In part one of this two-part blog series, we went over some of our drone inspection services for bird control purposes. A A-1 Exterminators, we’re one of the only companies in Utah offering such services (free of charge!), which have also been utilized around the globe by certain forward-thinking pest control and bird control entities.
This is just one part of our broad bird control program, which features products from Bird Barrier, the industry leader in property bird prevention. In today’s part two of our series, we’ll go over some of the other uses of drone inspections around the pest control world, the important licensure factors to be aware of, and what the future may hold for this area.
Other Pest Control Usage
As we touched on in part one, we’re one of several forward-thinking pest or bird control entities who have begun to utilize drone technology to great effect in recent years. Here are some examples of other uses of this technology across the pest control and extermination world:
- In 2017, the Department for the Environment in the Channel Island of Jersey in the British Isles used a heat-seeking drone to inspect a nest of Asian giant hornets (there were over 6,000).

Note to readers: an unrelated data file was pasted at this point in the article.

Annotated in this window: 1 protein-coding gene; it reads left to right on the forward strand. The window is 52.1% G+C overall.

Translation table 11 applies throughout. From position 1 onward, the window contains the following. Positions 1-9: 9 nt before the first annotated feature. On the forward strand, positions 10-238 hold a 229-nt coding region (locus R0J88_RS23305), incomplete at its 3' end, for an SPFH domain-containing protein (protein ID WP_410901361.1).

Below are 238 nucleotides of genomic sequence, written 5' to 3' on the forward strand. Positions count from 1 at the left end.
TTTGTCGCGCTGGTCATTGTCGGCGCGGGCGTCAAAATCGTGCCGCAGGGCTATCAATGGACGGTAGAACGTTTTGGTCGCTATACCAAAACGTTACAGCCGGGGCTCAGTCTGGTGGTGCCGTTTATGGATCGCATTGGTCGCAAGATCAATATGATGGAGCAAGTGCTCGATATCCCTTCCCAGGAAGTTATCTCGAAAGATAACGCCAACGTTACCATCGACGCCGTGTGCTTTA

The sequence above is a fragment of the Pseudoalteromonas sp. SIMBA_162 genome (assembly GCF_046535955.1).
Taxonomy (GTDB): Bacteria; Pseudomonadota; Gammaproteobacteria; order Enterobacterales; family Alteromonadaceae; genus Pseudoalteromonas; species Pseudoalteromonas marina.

- A North Carolina company uses drones to search for bat or squirrel entry points, eliminating the need for ladders or other dangers.
- Researchers at a university in Japan have developed a drone that can spray pesticides on crops with great precision. Similar technology is being used in China and other countries as well, and has been used by many farmers for years.
- Several state governments and private pest companies have used drones to control mosquito populations by spraying chemicals into standing water areas where these insects congregate.
- Some exterminators have even used terrestrial drones for crawlspaces and other tough-to-reach areas.
All our clients should rest assured that our drones are only operated by an individual with a commercial pilot’s license – you should never use such services from any other provider if this is not the case. All drones must be licensed through the FAA (Federal Aviation Administration), and we are also careful to follow all state regulations when it comes to drone operation, airspace and other related factors.
Future of Drones and Pest Control
Many in the pest control realm and related fields believe we’re only at the tip of the iceberg when it comes to drone usage. Some forecast an explosion of this sort of technology throughout the industry, particularly for larger commercial buildings where in-person inspections simply aren’t anywhere near as efficient. In addition, drone-delivered pesticides and similar applications will likely be far more commonly used as we progress in this area.
For more on drone usage for bird and pest control, or to learn about any of our pest control services, speak to the staff at A-1 Exterminators today.